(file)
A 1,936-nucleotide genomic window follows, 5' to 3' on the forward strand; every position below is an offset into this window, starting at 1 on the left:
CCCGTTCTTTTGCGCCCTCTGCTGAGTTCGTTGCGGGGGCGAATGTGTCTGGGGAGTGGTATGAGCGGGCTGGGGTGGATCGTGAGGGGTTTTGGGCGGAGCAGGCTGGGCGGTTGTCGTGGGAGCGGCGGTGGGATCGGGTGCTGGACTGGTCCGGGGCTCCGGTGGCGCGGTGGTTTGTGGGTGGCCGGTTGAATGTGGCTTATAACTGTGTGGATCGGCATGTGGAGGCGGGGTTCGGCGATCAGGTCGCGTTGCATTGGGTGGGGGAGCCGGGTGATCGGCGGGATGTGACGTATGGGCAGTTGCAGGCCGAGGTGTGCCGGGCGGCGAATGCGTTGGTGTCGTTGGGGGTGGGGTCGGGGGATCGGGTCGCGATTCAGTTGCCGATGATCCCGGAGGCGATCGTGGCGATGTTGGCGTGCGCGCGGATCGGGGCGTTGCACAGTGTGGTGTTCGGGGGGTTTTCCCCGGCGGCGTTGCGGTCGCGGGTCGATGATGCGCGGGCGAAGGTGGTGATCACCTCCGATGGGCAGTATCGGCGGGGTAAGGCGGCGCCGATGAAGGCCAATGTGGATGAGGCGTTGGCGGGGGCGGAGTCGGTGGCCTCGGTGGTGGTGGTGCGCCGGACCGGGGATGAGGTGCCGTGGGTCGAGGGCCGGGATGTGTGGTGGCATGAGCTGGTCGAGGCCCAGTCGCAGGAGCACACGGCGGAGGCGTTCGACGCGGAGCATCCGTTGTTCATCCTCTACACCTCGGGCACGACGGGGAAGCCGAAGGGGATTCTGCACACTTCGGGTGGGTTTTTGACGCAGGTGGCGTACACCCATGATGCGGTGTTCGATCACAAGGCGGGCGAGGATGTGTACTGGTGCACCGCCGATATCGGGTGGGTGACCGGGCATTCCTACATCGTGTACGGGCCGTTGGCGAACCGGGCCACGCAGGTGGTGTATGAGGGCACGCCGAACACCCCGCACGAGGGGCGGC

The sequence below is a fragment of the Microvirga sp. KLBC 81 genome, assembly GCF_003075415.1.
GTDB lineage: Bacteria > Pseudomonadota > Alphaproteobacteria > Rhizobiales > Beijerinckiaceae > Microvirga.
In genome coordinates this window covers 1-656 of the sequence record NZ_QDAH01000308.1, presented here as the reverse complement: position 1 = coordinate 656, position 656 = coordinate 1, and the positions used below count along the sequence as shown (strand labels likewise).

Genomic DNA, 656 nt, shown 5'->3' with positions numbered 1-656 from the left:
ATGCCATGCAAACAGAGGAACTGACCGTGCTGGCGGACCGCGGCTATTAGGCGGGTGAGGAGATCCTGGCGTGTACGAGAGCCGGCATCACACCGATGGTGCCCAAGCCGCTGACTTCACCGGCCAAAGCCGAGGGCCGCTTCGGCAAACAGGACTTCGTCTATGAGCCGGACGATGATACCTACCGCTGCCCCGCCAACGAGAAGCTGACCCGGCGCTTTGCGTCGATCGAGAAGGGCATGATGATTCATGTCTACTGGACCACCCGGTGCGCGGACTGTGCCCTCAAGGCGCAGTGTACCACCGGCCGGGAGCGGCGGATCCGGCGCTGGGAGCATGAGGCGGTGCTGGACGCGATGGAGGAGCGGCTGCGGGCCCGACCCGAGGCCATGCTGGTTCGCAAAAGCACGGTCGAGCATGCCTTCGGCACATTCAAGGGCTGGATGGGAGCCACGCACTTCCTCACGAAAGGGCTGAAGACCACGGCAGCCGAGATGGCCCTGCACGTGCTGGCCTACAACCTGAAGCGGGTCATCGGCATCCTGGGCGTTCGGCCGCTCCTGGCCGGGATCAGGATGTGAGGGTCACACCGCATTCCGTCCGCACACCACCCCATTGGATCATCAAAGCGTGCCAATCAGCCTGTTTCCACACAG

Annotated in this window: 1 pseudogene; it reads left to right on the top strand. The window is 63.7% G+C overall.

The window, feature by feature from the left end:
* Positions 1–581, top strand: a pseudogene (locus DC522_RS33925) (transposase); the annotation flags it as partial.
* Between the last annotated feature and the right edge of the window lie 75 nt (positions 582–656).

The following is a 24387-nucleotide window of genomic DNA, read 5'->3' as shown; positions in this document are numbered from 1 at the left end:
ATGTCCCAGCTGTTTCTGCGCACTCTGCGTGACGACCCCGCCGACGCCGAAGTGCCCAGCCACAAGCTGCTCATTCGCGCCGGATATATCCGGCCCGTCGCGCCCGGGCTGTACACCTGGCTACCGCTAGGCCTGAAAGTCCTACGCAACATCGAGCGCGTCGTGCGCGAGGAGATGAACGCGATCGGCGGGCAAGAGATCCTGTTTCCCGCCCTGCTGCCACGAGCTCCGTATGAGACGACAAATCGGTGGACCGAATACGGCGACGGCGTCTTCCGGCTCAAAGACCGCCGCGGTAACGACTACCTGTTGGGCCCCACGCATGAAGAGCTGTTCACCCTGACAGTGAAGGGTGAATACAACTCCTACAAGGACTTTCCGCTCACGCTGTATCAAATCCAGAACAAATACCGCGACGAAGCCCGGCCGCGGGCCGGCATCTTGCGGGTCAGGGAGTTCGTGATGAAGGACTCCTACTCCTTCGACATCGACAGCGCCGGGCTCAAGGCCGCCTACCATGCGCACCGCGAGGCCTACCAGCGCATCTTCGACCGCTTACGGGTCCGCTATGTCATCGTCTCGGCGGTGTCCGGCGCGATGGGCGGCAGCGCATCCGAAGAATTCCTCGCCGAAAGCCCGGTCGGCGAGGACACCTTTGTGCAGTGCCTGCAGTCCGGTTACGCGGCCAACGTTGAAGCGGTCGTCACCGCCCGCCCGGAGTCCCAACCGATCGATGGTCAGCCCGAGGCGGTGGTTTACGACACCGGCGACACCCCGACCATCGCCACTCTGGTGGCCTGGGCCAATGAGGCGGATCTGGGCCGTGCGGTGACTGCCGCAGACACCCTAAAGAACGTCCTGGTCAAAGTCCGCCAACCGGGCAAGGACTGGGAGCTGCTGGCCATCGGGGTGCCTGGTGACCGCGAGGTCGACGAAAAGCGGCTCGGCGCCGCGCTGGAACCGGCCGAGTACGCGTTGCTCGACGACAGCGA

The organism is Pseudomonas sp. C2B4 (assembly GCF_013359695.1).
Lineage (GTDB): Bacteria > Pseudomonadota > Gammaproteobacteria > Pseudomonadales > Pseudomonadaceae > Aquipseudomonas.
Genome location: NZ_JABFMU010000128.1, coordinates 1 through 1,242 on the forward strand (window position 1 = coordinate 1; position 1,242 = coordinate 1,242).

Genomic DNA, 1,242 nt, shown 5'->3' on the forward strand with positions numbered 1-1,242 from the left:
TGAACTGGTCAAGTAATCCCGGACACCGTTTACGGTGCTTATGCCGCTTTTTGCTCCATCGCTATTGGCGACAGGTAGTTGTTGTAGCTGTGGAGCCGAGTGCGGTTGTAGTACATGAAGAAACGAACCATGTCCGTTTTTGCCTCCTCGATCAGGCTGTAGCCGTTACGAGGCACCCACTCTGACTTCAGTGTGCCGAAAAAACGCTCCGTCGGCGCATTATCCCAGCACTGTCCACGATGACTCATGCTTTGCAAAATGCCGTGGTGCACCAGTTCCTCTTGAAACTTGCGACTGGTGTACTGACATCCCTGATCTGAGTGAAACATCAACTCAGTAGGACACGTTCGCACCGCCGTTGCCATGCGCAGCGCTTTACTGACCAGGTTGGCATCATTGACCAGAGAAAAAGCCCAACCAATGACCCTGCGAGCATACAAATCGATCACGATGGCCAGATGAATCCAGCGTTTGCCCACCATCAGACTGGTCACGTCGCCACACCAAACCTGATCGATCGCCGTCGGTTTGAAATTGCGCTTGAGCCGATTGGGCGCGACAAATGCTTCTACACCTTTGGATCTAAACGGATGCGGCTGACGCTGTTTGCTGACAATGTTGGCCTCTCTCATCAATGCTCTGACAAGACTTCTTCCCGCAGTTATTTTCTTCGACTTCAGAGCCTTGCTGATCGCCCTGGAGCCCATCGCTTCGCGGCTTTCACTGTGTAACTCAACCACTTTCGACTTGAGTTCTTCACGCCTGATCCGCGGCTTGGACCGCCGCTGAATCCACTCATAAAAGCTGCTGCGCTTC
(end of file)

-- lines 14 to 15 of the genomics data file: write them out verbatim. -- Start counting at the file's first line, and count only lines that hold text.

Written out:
The organism is Pseudomonas sp. C2B4 (assembly GCF_013359695.1).
Lineage (GTDB): Bacteria > Pseudomonadota > Gammaproteobacteria > Pseudomonadales > Pseudomonadaceae > Aquipseudomonas.